Who Should Be Screened?
No published guidelines yet exist for generalized testing of the CYP system outside of certain populations (specific cancers, patients requiring anticoagulation, and human immunodeficiency virus patients). A major reason to perform CYP450 genetic testing is to identify pain patients who legitimately require a high-dose, or unusual, opioid regimen.2,22 This includes patients who continually complain of inadequate pain relief despite standard opioid dosages, identify drugs that are more effective, or describe medicines that do not work well. Patients with a daily morphine equivalent dosage requirement of more than 150 mg per day should be tested to help validate that a high opioid dosage is needed. Caution must be exercised, however. All too often, these patients may be erroneously labeled as drug seekers or addicts. Before these labels are applied to a patient in pain, CYP450 testing should be considered.

Another reason to consider testing is the risk of drug–drug interactions (DDIs). A significant number of drugs may inhibit or enhance (induce) the activity of certain agents, thereby increasing or reducing clinical effects of drugs. Most DDIs involving opioid medications involve CYP450 inhibitors, which cause an increased level of opioids in the system—thus, placing a patient at risk of sedation, respiratory depression, and possible toxic effect.1,10,13

CYP450 testing also may guide the practitioner in the selection of opioids that are compatible with a patient’s genetic status. For example, a patient with a CYP-2D6 defect may not respond well to codeine, which is considered a prodrug with the active metabolite morphine. Therefore, the efficacy and safety of codeine as an analgesic are governed by CYP-2D6 polymorphisms. Codeine has little therapeutic effect in patients who are CYP-2D6 PMs, whereas the risk of morphine toxicity following codeine administration is higher in UMs.23

Since the CYP450 system is primarily liver-based, routes that avoid oral administration and first-pass liver metabolism may be an option in certain populations. This is particularly true in patients who demonstrate multiple CYP defects. Non-oral routes include sublingual, buccal, suppository, injection, topical (patches), and intrathecal.

Table 3: CYP450 enzymes to be tested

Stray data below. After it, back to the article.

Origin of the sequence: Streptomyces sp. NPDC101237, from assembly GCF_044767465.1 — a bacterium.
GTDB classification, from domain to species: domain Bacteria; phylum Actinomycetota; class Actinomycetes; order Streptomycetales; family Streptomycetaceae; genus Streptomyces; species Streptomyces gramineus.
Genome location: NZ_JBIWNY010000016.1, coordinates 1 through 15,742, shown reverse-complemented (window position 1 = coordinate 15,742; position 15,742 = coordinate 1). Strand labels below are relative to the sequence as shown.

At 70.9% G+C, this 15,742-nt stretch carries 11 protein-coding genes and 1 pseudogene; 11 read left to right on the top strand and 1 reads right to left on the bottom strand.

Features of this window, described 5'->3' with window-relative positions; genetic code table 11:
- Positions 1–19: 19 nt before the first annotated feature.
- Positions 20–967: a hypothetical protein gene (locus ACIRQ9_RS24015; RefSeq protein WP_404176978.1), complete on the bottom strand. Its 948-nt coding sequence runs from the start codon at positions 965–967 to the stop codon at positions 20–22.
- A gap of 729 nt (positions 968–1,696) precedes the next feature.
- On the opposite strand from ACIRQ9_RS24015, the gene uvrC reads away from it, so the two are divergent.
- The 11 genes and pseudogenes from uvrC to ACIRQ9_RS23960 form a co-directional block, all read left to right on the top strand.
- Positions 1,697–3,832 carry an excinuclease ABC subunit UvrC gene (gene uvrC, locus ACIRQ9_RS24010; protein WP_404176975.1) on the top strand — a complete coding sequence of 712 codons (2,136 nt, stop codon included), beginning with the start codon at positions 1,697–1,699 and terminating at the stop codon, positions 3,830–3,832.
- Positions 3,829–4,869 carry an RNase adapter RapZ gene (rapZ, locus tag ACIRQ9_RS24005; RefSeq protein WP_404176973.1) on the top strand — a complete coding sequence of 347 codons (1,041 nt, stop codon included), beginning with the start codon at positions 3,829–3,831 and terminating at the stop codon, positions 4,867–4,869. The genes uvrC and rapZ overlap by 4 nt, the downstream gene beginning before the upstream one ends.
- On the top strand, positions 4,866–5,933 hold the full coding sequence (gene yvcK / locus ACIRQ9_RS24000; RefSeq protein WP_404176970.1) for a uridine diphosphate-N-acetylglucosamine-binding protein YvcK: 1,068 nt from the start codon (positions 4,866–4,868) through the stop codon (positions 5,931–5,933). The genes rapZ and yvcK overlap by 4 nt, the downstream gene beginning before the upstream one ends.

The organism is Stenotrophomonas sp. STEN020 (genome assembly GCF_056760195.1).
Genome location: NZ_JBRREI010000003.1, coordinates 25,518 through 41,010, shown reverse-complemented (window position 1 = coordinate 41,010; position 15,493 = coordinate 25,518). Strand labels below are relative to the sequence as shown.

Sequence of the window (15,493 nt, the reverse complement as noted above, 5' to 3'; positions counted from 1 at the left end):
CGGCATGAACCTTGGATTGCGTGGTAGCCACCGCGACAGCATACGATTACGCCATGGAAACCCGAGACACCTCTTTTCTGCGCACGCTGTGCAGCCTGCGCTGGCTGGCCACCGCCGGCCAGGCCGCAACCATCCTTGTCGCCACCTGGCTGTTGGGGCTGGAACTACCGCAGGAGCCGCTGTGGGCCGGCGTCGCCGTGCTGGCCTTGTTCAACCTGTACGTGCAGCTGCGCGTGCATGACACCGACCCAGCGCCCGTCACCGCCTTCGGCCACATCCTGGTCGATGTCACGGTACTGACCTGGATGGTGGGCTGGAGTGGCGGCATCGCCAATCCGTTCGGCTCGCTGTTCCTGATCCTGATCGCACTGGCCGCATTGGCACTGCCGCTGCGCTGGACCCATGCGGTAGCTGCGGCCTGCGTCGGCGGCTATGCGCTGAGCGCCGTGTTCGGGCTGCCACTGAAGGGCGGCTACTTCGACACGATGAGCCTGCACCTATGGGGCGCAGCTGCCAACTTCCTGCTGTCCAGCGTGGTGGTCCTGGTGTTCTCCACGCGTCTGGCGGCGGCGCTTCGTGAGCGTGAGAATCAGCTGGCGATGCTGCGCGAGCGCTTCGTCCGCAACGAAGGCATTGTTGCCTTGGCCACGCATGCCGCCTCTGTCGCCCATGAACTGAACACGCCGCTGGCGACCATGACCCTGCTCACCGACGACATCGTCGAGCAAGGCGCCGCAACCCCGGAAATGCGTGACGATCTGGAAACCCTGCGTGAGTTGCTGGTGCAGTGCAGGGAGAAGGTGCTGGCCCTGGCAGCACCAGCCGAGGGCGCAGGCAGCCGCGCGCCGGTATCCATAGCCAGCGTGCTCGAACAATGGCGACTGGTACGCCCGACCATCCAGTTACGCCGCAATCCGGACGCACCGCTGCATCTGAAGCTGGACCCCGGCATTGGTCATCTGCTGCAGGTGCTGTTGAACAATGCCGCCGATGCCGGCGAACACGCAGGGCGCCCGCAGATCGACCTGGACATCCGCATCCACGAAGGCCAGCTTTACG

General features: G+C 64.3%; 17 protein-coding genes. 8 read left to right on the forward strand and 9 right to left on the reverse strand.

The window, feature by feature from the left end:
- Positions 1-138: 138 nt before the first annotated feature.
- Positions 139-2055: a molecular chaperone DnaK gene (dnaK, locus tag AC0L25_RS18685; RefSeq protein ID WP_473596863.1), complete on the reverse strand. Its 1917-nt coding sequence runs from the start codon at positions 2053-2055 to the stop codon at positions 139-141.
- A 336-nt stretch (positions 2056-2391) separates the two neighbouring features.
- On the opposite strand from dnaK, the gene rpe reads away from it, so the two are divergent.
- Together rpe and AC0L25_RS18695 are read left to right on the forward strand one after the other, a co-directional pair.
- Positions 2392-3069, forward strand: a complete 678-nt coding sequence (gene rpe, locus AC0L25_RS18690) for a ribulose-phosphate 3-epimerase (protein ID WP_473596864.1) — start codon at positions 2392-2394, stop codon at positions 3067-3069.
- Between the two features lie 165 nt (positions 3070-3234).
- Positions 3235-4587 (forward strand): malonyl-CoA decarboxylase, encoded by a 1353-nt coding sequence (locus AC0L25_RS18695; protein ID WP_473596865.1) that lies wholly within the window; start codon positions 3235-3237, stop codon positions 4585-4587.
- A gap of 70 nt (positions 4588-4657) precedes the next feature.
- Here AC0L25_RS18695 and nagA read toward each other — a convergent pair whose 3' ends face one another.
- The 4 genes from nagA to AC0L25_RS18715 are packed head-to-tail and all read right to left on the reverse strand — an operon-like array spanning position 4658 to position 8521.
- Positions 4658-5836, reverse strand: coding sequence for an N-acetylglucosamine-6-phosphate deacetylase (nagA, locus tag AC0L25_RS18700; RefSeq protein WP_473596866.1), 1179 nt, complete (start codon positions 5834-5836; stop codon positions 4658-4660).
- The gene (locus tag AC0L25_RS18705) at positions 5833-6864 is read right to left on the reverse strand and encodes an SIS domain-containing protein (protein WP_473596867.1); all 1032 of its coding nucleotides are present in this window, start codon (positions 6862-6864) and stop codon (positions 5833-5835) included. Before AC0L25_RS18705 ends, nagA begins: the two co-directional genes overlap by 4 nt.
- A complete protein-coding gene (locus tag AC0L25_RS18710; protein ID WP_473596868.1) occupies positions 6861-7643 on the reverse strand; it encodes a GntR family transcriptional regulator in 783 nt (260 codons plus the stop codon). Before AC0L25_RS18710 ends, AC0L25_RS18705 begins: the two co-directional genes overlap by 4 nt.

Three CYPs to Test
Of all the enzymes in the CYP family, researchers have identified three that account for a significant amount of opioid metabolism and may currently be tested—2D6, 2C9, and 2C19 (Table 3).1,3,12 These three enzymes have been intensively studied and there are now data detailing their interactions with numerous drugs.1,4 Laboratory testing technology is reliable for these three enzymes, and third-party carriers, including Medicare, are now paying for these tests. Biologic samples for analysis can be taken from saliva, blood, or a buccal swab.

Since opioids clearly appear to use the CYP450 system, as opposed to a single enzyme, every enzyme need not be tested to detect an abnormal system.4-6 Based on the author’s experience, these three enzymes will identify a high percentage, if not the majority, of patients who have a defective opioid metabolizing system and require a high opioid dosage. Also, many high-dose opioid patients have multiple defects in their CYP450 opioid-metabolizing system, and testing of these three CYP450s can identify many of these individuals.

CYP-3A4, another major metabolic enzyme, is less likely to have variations than the three cited above. Although it is known to be involved in opioid metabolism, commercial testing is just becoming available and the quality of the testing is not yet clear.15-19 The author has used commercial testing of CYP-3A4, but has not yet found it to identify patients who have a defective CYP system that could not have been identified by testing 2D6, 2C9, or 2C19. Consequently, testing for 3A4 is not recommended at this time.

Test Results
A deficiency of any one of the three enzymes will require clinical interpretation and judgment as to which opioids should be prescribed. Most pain patients who have a CYP defect will require higher-than-normal opioid dosages or an opioid that does not use the CYP system.1,7